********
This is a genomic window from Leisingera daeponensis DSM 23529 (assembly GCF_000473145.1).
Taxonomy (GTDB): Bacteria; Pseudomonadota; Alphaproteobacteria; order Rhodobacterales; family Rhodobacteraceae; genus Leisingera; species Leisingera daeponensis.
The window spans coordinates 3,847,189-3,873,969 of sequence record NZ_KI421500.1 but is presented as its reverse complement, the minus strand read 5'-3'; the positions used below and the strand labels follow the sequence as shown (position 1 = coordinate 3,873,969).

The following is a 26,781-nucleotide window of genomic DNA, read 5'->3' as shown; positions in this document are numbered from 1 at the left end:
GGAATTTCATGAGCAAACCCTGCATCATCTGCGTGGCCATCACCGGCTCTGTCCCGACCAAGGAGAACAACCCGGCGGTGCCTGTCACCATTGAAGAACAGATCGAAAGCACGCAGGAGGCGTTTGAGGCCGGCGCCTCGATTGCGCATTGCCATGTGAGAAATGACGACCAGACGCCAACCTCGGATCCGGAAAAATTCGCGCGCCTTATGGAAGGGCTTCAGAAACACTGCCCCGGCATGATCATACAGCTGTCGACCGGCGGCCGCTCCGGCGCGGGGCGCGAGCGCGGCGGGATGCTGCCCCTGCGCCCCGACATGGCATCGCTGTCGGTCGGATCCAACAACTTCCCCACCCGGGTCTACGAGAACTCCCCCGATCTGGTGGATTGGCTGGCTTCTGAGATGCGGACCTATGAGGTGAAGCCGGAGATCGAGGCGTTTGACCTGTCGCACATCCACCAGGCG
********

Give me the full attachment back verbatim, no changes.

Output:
This is a genomic window from Leisingera daeponensis DSM 23529 (assembly GCF_000473145.1).
Taxonomy (GTDB): Bacteria; Pseudomonadota; Alphaproteobacteria; order Rhodobacterales; family Rhodobacteraceae; genus Leisingera; species Leisingera daeponensis.
The window spans coordinates 3,847,189-3,873,969 of sequence record NZ_KI421500.1 but is presented as its reverse complement, the minus strand read 5'-3'; the positions used below and the strand labels follow the sequence as shown (position 1 = coordinate 3,873,969).

The following is a 26,781-nucleotide window of genomic DNA, read 5'->3' as shown; positions in this document are numbered from 1 at the left end:
GGAATTTCATGAGCAAACCCTGCATCATCTGCGTGGCCATCACCGGCTCTGTCCCGACCAAGGAGAACAACCCGGCGGTGCCTGTCACCATTGAAGAACAGATCGAAAGCACGCAGGAGGCGTTTGAGGCCGGCGCCTCGATTGCGCATTGCCATGTGAGAAATGACGACCAGACGCCAACCTCGGATCCGGAAAAATTCGCGCGCCTTATGGAAGGGCTTCAGAAACACTGCCCCGGCATGATCATACAGCTGTCGACCGGCGGCCGCTCCGGCGCGGGGCGCGAGCGCGGCGGGATGCTGCCCCTGCGCCCCGACATGGCATCGCTGTCGGTCGGATCCAACAACTTCCCCACCCGGGTCTACGAGAACTCCCCCGATCTGGTGGATTGGCTGGCTTCTGAGATGCGGACCTATGAGGTGAAGCCGGAGATCGAGGCGTTTGACCTGTCGCACATCCACCAGGCG